Date of Degree
PhD (Doctor of Philosophy)
Psychological and Quantitative Foundations
Natalie L. Denburg
William Ming Liu
First Committee Member
Saba R Ali
Second Committee Member
Joseph E Cavanaugh
Third Committee Member
D. Martin Kivlighan III
Older adults are faced with many complex and critical decisions regarding retirement, health care, finances, and living situation, and their ability to make such decisions successfully has a profound impact on the individual and society as a whole. Numerous neurologically and psychiatrically healthy older adults do not make advantageous decisions: they get swindled and make poor financial choices. The vulnerability of such older adults has been postulated to be the result of disproportionate aging of the frontal lobes. The purpose of this study was to investigate whether decision-making performance among older adults can be improved as a result of pharmacological and/or psychoeducational intervention. Healthy community-dwelling persons were recruited to participate in four conditions: Lexapro, placebo, psychoeducational condition (Problem Solving Therapy [PST]), and waitlist control. Twenty-six elderly persons participated. Only six seniors participated in the pharmacological conditions due to unanticipated challenges with recruitment (e.g., lack of interest in drug studies, contraindications to study drug). Statistical comparisons were conducted to compare performance on several laboratory tasks of decision-making under conditions of ambiguity, risk, and deceptive advertising, between the PST group and Control group. The findings suggest that a psychosocial intervention can be effective in the enhancement of decision-making ability under ambiguity among healthy community-dwelling older adults and as such can provide a foundation for future investigations.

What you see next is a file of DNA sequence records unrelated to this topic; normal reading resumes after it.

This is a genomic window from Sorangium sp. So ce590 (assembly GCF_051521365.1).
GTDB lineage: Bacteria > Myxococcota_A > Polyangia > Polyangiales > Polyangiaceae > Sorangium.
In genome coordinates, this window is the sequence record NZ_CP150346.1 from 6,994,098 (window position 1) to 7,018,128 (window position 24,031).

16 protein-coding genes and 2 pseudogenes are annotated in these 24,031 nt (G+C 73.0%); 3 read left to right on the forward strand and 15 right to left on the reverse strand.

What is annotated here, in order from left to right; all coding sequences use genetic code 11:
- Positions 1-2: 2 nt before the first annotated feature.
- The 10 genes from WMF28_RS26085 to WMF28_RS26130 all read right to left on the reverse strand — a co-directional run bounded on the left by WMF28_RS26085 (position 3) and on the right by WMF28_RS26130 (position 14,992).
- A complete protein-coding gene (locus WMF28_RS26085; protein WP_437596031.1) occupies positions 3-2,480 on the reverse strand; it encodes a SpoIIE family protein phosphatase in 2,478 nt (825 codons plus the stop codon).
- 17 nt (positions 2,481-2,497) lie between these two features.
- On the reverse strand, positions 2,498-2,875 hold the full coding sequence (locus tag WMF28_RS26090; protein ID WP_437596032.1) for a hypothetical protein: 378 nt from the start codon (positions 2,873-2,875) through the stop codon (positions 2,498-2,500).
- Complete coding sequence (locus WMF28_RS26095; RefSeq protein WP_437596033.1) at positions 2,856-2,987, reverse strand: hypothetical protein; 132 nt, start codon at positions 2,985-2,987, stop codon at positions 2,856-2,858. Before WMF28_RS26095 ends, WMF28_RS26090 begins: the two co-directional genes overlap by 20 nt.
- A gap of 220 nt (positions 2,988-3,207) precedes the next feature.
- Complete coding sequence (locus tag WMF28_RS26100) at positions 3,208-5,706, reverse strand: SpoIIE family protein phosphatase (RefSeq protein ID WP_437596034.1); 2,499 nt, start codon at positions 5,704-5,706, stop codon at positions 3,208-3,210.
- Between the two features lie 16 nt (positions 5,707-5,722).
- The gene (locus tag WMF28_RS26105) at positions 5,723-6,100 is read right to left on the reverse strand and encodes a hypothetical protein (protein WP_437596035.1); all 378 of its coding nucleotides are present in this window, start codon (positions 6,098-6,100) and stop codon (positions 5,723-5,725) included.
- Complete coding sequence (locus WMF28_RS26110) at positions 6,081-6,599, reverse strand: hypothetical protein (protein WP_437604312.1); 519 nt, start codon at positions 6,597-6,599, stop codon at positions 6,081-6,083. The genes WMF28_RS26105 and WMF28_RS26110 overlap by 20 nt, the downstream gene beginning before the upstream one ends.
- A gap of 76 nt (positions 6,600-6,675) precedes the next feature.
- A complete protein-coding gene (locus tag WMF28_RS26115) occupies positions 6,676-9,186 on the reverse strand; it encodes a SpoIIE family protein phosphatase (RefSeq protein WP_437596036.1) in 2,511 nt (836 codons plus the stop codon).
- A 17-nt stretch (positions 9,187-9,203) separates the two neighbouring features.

aging, decision making, older adults, problem-solving therapy
x, 123 pages
Includes bibliographical references (pages 100-123).
Copyright © 2016 Christopher Minh Nguyen
Nguyen, Christopher Minh. "Enhancement of decision-making performance in older adults." PhD (Doctor of Philosophy) thesis, University of Iowa, 2016.